Mohenjo Daro is the kind of album you can listen to on loop from dawn to dusk, yet feel an emptiness overpower you after you press the stop button on your iPad. After a long time, here is an album that boasts of pure, unadulterated melodies sans the nerve-wrecking, mindless noise in the name of chartbusters. The honesty in the composition and the serenity of the notes will surely strike a chord.
My rating: 4.5/5 stars
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I would not pretend to be a fair critic of music here or try to dissect the intricacies or technicalities gone into creating one of the most memorable albums of 2013 so far. It is not unknown to anyone that i am a blind fan of A R Rahman sir (my phone’s bluetooth is named Rahmaniac) but i hope and believe that everyone else will concur with me on my view of Raanjhanaa’s music.
After a disastrous album Jab Tak Hain Jaan (for which I blame Yash Chopra more than Rahman sir), Raanjhanaa comes as a breath of fresh air. Although we did get some mesemrising compositions in Kadhal or Maryaan, none can match the standards of Raanjhanaa in any way. Reminiscent of the ARR of the late 90’s and early 2000’s, every song in the album has an element of Rahman ingrained in them. Like the good old days, Rahman sir experiments with Indian instruments and sound, leaving me – a great admirer of Indian classical music (instrumental) – jumping with joy. The ensemble of artists that Rahman sir has put together in the album, would make any Rahman fan nostalgic – from teaming up again with Sukhwinder to a duet of Shreya Ghoshal and prodigy Anwesha Dattagupta, Rahman sir proves yet again he is a musical genius.
Raanjhanaa Title Track – Sung by Jaswinder Singh and Shiraz Uppal, the song has some brilliant interludes. At a point of time, the Sitar almost reminded me of Pt Ravi Shankar’s compositions for Pather Panchali. However, the song was ruined by a shoddy editing.
Banarasiya – As soon as I heard this song, i pinged Bham on Hangout to tell him about it. Reminiscent of Zubeidaa, the song is a brilliant mix of indian classical with western sound.
Piya Milenge – Sukhwinder is back with Rahman sir, and what a comeback it is! A soft Sufi rock, the composition has shades of Noor-Un-Ala from Meenaxi. The words will hit you in the soul, Sukhwinder’s enchanting singing being an added bonus.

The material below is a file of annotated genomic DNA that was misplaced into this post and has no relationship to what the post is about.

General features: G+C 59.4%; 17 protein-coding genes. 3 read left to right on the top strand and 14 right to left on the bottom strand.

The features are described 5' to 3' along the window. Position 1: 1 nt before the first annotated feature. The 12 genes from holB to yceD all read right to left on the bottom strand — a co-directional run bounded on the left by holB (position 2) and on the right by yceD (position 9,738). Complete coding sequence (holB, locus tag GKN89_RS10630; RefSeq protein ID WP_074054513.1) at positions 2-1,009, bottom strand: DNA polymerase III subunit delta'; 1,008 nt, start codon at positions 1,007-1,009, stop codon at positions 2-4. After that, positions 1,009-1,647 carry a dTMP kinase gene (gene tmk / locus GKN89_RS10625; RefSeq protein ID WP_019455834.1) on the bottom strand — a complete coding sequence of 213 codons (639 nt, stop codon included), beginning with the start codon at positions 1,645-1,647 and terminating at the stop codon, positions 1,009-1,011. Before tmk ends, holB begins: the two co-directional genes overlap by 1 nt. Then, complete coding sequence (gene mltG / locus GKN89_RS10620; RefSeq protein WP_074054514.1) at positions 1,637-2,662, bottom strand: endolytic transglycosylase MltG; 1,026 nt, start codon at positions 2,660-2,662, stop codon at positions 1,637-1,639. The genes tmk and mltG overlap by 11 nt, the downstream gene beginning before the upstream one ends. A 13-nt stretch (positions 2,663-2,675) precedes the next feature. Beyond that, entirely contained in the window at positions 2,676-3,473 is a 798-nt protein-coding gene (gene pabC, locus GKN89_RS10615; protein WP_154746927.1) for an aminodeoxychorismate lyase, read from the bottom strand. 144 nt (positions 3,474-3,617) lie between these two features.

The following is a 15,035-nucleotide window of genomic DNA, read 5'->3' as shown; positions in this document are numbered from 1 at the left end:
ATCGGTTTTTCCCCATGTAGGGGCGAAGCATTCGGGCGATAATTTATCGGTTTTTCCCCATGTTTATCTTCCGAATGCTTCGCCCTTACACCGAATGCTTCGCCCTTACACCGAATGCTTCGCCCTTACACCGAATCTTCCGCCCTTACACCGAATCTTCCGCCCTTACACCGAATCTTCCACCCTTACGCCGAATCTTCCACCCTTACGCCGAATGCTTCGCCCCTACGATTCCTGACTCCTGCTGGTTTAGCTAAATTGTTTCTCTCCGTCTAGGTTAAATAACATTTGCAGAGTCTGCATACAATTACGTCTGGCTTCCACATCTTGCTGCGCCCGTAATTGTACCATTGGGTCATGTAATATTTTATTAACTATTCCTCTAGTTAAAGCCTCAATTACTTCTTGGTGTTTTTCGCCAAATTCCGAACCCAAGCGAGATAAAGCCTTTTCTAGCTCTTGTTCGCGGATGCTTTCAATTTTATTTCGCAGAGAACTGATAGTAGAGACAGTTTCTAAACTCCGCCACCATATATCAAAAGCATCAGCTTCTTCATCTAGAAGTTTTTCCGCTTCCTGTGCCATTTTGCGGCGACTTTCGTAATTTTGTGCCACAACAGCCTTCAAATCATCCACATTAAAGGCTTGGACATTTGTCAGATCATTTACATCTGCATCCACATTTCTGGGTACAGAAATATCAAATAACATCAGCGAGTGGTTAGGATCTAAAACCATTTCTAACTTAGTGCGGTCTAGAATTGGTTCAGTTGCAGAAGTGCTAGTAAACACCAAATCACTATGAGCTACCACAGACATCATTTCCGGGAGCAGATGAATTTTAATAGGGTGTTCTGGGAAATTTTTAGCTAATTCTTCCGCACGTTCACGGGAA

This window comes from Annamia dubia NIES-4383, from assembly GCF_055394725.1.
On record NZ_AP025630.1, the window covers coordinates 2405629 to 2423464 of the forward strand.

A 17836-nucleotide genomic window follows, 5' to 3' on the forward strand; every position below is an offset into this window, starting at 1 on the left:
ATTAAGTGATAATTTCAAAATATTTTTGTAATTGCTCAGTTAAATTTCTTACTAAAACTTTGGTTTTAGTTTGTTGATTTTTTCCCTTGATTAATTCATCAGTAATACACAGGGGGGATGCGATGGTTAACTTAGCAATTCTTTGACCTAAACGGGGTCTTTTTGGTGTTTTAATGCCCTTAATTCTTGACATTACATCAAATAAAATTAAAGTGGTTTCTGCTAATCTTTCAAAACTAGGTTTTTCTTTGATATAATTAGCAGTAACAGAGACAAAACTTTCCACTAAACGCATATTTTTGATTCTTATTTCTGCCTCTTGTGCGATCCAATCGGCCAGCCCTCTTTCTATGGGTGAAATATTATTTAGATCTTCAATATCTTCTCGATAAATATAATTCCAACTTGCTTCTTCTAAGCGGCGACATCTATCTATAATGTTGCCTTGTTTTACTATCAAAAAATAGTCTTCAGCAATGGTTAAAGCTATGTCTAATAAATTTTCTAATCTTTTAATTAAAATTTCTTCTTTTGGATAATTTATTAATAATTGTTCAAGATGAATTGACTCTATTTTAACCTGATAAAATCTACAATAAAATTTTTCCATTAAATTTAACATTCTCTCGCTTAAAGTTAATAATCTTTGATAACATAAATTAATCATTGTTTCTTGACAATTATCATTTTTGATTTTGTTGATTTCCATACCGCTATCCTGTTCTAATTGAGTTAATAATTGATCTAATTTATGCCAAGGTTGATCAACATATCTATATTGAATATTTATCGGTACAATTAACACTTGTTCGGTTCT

Aye Sakhi – I wasn’t sure whether i like this song, until the portion came where Madhuree, Chinmayee and other singers start humming “Tyun Tyun”. THAT was the high point of the composition and made me listen to the number in a loop, with a child-like glee.
Nazar Laaye – You know what happens when Neeti Mohan and Rashid Ali are paired up for a song? History is created. A seemingly simple composition, with even the minutest details of the song expressed like a poem, this is one song you can cherish on a rainy day, trying to touch the droplets of rain on the other side of the glass pane of the window.
Tu Munn Shudi – Passionate, innovative and extremely seductive, Rabbi and Rahman add new dimensions of class to Indian film music. The blend of west and east is perhaps reflected best in this song, among the rest.
Aise Na Dekho – Anyone listening to the song for the first time would invariably think that it is similar to the title track of Jaane Tu Ya Jane Na. Well, the genre is same, but this song is more haunting. The first antara is so well written that it brings tears to your eyes! Rahman sir always reserves the best song of the album for himself 😉
Tum Tak – By now i must have listened to this song at least hundred times. Javed Ali’s voice and the shehnai make you wish you could dance!
All in all, a very romantic album by Rahman sir, Raanjhanaa surely breaks the saying that Rahman gives his best only for Mani Ratnam. 🙂
My Rating: 4/5 stars. Happy Listening 🙂